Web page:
Physical Activity in a Randomized Culturally Adapted Lifestyle Intervention.
Siddiqui F., Koivula RW., Kurbasic A., Lindblad U., Nilsson PM., Bennet L.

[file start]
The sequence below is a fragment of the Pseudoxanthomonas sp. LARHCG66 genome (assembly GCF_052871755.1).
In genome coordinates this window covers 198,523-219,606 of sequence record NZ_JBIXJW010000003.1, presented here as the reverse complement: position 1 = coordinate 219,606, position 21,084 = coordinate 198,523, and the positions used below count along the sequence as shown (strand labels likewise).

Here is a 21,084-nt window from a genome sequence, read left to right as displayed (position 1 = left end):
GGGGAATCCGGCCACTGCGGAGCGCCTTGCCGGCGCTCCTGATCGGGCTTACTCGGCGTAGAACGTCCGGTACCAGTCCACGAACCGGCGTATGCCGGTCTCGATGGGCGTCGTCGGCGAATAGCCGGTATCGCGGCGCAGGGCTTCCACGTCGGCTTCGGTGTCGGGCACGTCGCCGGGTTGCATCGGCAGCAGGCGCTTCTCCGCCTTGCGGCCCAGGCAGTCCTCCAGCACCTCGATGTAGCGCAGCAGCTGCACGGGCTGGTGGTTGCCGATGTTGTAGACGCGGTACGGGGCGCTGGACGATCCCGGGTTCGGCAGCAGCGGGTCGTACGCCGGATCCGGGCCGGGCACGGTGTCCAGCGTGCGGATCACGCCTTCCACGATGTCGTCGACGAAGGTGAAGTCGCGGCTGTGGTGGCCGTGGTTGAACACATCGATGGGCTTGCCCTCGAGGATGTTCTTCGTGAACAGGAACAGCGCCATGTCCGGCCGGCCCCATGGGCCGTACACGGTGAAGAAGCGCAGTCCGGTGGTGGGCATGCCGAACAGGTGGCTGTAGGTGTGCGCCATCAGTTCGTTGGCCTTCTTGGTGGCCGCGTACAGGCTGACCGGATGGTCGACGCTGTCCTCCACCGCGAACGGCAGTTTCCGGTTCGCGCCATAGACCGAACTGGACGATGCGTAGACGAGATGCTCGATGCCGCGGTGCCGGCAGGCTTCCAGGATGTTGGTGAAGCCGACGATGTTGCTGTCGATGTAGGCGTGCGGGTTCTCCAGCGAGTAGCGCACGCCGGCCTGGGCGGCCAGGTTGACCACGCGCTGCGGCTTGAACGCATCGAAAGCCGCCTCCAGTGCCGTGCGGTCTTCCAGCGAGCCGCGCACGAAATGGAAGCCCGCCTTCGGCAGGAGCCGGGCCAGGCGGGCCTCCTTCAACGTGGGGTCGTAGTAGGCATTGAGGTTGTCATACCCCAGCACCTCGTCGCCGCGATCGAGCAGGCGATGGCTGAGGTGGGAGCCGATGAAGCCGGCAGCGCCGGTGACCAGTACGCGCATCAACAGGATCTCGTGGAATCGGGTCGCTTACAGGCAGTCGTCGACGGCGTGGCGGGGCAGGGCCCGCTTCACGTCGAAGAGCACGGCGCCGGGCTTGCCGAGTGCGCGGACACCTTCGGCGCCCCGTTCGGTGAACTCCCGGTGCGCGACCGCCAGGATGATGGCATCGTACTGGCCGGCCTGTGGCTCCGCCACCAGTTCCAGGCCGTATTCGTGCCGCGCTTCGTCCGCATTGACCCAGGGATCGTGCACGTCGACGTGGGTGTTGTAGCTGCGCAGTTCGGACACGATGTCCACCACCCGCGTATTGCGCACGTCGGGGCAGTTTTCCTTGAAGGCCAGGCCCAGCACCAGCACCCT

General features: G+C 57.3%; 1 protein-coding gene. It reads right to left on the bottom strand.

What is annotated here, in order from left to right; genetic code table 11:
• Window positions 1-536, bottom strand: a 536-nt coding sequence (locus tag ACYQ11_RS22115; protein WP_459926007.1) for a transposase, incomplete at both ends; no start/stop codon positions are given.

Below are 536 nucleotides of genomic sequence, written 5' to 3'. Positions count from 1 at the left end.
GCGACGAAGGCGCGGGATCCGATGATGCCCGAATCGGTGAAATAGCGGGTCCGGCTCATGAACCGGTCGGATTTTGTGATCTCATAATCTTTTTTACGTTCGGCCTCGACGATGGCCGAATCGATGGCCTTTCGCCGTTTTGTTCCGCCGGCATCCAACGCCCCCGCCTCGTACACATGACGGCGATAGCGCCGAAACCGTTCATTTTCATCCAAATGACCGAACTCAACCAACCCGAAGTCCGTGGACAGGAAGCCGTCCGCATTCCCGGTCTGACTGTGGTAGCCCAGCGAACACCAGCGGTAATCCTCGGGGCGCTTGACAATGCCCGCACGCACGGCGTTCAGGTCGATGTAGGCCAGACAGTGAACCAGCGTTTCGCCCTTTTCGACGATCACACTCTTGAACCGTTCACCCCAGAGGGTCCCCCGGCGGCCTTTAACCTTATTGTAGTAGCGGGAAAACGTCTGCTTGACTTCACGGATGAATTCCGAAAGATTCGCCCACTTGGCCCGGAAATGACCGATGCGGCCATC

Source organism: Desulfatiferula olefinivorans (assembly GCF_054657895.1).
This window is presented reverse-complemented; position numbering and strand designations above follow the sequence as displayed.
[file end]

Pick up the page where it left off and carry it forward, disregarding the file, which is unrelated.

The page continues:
INTRODUCTION: Middle Eastern immigrants exhibit high levels of physical inactivity and are at an increased risk for Type 2 diabetes. The primary aim of this study was to examine the changes in objectively assessed physical activity levels following a culturally adapted lifestyle intervention program. The secondary aim was to examine the association between objectively assessed physical activity and insulin sensitivity. STUDY DESIGN: RCT conducted over 4 months in 2015. PARTICIPANTS: Iraqi immigrants residing in Malmö, Sweden, exhibiting one or more risk factors for Type 2 diabetes. INTERVENTION: The intervention group (n=50) was offered a culturally adapted lifestyle intervention comprising seven group sessions including a cooking class. The control group (n=46) received usual care. MAIN OUTCOME MEASURES: Raw accelerometry data were processed by validated procedures and daily mean physical activity intensity, vector magnitude high-pass filtered (VM-HPF), was inferred. Further inferences into the number of hours/day spent in sedentary (VM-HPF <48 milli-Gs [mGs] where G=9.8 m/sec2) and light- (48- <163 mGs); moderate- (163- <420 mGs); and vigorous-intensity (≥420 mGs) activities were also calculated (year of analysis was 2016-2017). RESULTS: No difference was observed between the two groups in terms of change over time in VM-HPF. There was a significant increase in the number of hours/day spent in light intensity physical activity in the intervention group compared with the control group (β=0.023, 95% CI=0.001, 0.045, p=0.037). The intervention group also increased the time spent in sedentary activities, with the highest VM-HPF (36- <48 mGs) within the sedentary behavior (B=0.022, 95% CI=0.002, 0.042, p=0.03). Higher VM-HPF was significantly associated with a higher insulin sensitivity index (β=0.014, 95% CI=0.0004, 0.025, p=0.007). CONCLUSIONS: The findings favor the culturally adapted intervention approach for addressing low physical activity levels among Middle Eastern immigrants. Replacing sedentary time with light-intensity activities could be an achievable goal and will have potential beneficial effects for diabetes prevention among this sedentary group of immigrants. TRIAL REGISTRATION: This study was registered at www.clinicaltrials.gov NCT01420198.